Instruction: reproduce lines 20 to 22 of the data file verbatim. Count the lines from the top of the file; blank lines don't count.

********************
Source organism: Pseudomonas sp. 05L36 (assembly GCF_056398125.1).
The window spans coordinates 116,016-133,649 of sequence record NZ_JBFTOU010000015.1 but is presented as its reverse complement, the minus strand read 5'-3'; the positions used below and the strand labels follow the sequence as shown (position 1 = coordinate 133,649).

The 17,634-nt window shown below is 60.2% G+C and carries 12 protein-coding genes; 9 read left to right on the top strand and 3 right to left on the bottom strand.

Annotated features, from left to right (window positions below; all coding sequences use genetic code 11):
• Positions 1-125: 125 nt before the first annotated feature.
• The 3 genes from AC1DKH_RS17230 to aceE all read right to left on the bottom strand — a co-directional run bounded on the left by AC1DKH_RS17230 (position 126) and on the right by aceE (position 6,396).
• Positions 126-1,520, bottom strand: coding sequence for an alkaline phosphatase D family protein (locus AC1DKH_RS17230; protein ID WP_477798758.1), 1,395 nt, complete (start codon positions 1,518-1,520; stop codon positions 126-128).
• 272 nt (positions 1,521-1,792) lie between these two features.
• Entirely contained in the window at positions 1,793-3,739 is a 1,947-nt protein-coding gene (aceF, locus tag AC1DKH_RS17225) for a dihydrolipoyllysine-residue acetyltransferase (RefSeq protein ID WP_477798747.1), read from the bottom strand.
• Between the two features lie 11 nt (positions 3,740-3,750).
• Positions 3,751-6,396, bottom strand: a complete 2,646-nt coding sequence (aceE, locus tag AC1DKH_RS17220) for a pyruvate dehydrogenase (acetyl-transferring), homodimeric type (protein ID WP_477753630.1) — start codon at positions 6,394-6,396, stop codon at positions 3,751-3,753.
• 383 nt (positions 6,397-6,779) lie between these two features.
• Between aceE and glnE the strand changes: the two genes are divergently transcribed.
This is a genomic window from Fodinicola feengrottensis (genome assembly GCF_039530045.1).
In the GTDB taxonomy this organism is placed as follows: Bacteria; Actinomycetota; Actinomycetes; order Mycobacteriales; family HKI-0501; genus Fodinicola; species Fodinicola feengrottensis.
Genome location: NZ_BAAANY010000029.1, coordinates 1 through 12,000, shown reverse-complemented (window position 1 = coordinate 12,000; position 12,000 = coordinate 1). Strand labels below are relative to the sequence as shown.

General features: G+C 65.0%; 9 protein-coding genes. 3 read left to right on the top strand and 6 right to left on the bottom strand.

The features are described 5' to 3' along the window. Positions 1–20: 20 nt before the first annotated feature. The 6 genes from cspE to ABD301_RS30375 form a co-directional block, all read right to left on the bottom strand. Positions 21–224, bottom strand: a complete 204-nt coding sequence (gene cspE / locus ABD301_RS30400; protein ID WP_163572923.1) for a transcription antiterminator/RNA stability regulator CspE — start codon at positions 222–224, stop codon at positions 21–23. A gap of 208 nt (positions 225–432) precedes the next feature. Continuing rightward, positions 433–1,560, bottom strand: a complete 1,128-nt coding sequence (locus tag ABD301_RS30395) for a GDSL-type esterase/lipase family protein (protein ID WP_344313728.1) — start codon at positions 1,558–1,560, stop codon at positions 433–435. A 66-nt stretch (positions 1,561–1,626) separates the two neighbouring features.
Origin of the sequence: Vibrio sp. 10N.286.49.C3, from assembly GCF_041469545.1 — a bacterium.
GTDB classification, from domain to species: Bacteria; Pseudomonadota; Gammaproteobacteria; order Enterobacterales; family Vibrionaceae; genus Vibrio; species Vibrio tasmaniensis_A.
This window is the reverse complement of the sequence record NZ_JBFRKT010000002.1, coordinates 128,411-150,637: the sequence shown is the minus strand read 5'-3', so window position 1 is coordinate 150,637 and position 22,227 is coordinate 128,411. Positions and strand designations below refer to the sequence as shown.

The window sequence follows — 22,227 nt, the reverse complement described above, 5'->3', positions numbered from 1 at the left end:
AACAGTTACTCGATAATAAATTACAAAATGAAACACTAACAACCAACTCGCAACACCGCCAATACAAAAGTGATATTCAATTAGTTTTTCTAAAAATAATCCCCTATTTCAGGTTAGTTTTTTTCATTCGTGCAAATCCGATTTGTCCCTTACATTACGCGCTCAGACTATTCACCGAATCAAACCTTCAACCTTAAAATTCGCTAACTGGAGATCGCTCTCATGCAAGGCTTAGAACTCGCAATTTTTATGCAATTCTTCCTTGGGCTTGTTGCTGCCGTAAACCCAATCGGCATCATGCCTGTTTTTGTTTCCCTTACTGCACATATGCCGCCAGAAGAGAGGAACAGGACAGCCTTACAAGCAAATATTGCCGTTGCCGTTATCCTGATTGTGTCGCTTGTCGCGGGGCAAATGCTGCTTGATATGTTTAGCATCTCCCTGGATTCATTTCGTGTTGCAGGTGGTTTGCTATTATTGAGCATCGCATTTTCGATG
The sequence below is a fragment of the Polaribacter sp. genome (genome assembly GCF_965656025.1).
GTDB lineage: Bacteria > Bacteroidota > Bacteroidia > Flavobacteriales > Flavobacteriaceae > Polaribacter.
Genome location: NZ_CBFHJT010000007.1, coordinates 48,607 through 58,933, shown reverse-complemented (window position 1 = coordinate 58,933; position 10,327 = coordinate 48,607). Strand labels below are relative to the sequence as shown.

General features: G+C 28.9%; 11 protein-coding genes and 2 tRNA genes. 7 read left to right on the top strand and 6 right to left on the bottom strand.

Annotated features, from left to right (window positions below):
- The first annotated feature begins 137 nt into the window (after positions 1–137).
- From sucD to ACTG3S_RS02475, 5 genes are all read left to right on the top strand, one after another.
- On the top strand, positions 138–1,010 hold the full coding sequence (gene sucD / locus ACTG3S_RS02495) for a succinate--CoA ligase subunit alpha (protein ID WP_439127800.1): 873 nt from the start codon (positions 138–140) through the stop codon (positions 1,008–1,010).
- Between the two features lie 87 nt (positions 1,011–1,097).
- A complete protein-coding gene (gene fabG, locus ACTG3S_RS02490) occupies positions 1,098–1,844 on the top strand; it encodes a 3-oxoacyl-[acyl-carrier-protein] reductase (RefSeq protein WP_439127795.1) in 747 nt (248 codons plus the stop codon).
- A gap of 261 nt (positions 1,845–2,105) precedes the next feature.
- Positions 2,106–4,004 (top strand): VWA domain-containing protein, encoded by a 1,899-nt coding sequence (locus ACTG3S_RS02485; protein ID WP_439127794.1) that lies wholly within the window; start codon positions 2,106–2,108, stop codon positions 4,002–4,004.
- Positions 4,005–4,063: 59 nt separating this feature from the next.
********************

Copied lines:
GTDB classification, from domain to species: Bacteria; Pseudomonadota; Gammaproteobacteria; order Enterobacterales; family Vibrionaceae; genus Vibrio; species Vibrio tasmaniensis_A.
This window is the reverse complement of the sequence record NZ_JBFRKT010000002.1, coordinates 128,411-150,637: the sequence shown is the minus strand read 5'-3', so window position 1 is coordinate 150,637 and position 22,227 is coordinate 128,411. Positions and strand designations below refer to the sequence as shown.

The window sequence follows — 22,227 nt, the reverse complement described above, 5'->3', positions numbered from 1 at the left end: